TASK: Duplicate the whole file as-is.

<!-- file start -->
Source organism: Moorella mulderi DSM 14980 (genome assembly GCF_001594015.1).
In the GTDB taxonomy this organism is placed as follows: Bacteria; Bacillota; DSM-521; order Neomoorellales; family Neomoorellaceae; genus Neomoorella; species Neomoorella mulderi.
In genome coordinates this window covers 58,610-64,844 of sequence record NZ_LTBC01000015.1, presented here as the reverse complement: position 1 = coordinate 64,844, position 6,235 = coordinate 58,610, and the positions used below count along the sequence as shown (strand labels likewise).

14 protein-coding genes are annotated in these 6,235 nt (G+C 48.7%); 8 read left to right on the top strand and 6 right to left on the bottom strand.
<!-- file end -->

Source organism: Moorella mulderi DSM 14980 (genome assembly GCF_001594015.1).
In the GTDB taxonomy this organism is placed as follows: Bacteria; Bacillota; DSM-521; order Neomoorellales; family Neomoorellaceae; genus Neomoorella; species Neomoorella mulderi.
In genome coordinates this window covers 58,610-64,844 of sequence record NZ_LTBC01000015.1, presented here as the reverse complement: position 1 = coordinate 64,844, position 6,235 = coordinate 58,610, and the positions used below count along the sequence as shown (strand labels likewise).

14 protein-coding genes are annotated in these 6,235 nt (G+C 48.7%); 8 read left to right on the top strand and 6 right to left on the bottom strand.